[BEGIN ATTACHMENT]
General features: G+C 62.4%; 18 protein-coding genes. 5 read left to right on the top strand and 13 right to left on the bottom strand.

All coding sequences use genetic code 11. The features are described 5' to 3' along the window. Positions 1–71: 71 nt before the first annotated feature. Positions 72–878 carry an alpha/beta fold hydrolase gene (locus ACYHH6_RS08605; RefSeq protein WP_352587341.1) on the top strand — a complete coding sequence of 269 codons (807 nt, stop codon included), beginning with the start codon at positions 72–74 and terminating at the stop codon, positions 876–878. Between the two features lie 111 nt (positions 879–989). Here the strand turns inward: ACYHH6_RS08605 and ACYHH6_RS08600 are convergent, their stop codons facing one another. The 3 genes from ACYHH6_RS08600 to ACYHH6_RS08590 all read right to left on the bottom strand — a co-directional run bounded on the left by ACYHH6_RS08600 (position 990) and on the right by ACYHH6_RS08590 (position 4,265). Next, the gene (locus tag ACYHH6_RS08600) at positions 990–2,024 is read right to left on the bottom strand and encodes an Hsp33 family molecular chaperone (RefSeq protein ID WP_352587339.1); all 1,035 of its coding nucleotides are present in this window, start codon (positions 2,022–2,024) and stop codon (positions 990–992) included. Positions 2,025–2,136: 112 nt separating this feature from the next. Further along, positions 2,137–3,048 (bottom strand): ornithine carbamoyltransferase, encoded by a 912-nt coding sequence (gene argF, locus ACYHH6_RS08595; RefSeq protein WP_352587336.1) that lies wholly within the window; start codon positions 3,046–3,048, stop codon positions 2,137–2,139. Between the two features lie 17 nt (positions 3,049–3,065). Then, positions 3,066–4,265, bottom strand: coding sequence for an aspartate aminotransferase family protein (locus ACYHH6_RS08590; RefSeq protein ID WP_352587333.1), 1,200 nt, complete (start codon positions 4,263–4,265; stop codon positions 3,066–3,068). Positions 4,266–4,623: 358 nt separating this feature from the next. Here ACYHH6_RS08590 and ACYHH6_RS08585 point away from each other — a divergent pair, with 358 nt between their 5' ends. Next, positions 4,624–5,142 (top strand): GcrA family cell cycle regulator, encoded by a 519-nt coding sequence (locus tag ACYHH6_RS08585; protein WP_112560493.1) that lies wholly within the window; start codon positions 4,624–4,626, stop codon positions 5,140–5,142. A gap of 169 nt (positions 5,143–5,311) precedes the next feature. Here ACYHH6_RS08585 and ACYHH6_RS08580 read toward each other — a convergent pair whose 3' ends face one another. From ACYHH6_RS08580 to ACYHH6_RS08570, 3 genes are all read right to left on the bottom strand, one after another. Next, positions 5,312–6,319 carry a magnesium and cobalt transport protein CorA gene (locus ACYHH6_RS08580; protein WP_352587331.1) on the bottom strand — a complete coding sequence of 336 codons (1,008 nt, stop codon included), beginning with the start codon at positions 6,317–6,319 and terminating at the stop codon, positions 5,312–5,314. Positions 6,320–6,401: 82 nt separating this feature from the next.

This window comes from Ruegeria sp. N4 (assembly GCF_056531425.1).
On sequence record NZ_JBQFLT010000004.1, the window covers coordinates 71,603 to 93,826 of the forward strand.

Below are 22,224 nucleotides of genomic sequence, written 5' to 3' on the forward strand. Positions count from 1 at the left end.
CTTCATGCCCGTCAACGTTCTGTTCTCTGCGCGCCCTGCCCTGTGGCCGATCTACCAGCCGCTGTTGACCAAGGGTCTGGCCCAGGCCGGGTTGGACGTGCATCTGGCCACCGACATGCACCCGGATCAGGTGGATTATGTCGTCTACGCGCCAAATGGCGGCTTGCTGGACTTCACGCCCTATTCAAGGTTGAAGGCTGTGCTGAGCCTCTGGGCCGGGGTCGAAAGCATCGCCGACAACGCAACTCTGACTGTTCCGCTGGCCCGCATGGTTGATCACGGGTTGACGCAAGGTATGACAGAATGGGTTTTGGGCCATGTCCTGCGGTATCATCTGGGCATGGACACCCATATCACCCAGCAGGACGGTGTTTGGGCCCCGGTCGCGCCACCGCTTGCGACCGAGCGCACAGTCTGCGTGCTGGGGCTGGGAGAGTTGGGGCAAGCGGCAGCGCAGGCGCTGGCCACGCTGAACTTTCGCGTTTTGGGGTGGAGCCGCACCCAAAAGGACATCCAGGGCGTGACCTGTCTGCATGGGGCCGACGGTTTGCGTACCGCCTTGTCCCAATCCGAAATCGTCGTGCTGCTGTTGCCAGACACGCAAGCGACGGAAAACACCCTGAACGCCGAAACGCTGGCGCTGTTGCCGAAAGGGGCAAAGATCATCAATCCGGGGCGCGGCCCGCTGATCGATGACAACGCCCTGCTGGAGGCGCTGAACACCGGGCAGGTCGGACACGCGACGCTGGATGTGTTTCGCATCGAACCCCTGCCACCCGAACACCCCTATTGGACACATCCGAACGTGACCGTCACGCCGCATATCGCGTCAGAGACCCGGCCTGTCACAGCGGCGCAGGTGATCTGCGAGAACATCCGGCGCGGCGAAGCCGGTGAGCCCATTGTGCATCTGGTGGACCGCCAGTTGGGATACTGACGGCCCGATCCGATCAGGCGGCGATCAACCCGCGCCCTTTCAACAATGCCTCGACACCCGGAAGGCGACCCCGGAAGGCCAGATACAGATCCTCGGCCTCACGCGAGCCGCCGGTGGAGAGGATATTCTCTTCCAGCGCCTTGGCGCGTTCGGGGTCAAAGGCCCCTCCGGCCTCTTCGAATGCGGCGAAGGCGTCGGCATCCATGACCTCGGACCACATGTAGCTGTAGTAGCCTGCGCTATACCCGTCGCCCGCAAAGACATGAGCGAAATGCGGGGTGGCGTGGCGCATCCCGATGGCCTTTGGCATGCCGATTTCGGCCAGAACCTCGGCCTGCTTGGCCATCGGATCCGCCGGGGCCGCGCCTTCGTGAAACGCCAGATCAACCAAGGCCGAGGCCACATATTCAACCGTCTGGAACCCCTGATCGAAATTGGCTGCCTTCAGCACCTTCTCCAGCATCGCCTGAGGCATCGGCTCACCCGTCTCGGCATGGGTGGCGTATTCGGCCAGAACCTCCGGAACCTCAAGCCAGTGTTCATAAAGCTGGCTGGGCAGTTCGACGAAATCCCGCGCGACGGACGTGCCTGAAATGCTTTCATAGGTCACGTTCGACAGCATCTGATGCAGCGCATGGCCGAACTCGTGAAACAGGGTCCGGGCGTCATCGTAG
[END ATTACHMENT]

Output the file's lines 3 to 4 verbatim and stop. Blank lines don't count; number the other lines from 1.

This window comes from Ruegeria sp. N4 (assembly GCF_056531425.1).
On sequence record NZ_JBQFLT010000004.1, the window covers coordinates 71,603 to 93,826 of the forward strand.